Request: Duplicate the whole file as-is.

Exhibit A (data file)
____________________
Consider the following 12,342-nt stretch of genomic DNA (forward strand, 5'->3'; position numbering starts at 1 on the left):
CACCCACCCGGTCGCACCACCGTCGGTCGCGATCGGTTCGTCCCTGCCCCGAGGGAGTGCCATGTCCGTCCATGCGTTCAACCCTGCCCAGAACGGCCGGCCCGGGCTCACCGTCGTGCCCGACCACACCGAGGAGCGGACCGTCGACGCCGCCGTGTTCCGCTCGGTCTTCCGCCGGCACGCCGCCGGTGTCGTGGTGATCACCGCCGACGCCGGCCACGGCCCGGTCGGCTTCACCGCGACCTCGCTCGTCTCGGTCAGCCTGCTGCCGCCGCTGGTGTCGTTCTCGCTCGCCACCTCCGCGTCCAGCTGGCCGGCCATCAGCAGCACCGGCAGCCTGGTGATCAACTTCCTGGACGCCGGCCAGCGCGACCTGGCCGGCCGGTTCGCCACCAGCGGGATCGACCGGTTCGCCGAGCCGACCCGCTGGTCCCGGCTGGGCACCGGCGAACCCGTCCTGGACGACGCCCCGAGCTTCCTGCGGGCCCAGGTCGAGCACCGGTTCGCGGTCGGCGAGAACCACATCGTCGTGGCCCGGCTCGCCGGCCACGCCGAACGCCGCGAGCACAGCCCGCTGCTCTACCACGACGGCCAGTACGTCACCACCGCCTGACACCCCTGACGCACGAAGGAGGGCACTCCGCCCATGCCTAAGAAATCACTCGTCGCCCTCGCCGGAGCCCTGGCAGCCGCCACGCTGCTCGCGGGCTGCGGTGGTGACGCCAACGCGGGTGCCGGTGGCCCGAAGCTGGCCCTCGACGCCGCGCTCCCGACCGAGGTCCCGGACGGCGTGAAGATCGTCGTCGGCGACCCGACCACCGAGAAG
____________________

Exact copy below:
Consider the following 12,342-nt stretch of genomic DNA (forward strand, 5'->3'; position numbering starts at 1 on the left):
CACCCACCCGGTCGCACCACCGTCGGTCGCGATCGGTTCGTCCCTGCCCCGAGGGAGTGCCATGTCCGTCCATGCGTTCAACCCTGCCCAGAACGGCCGGCCCGGGCTCACCGTCGTGCCCGACCACACCGAGGAGCGGACCGTCGACGCCGCCGTGTTCCGCTCGGTCTTCCGCCGGCACGCCGCCGGTGTCGTGGTGATCACCGCCGACGCCGGCCACGGCCCGGTCGGCTTCACCGCGACCTCGCTCGTCTCGGTCAGCCTGCTGCCGCCGCTGGTGTCGTTCTCGCTCGCCACCTCCGCGTCCAGCTGGCCGGCCATCAGCAGCACCGGCAGCCTGGTGATCAACTTCCTGGACGCCGGCCAGCGCGACCTGGCCGGCCGGTTCGCCACCAGCGGGATCGACCGGTTCGCCGAGCCGACCCGCTGGTCCCGGCTGGGCACCGGCGAACCCGTCCTGGACGACGCCCCGAGCTTCCTGCGGGCCCAGGTCGAGCACCGGTTCGCGGTCGGCGAGAACCACATCGTCGTGGCCCGGCTCGCCGGCCACGCCGAACGCCGCGAGCACAGCCCGCTGCTCTACCACGACGGCCAGTACGTCACCACCGCCTGACACCCCTGACGCACGAAGGAGGGCACTCCGCCCATGCCTAAGAAATCACTCGTCGCCCTCGCCGGAGCCCTGGCAGCCGCCACGCTGCTCGCGGGCTGCGGTGGTGACGCCAACGCGGGTGCCGGTGGCCCGAAGCTGGCCCTCGACGCCGCGCTCCCGACCGAGGTCCCGGACGGCGTGAAGATCGTCGTCGGCGACCCGACCACCGAGAAG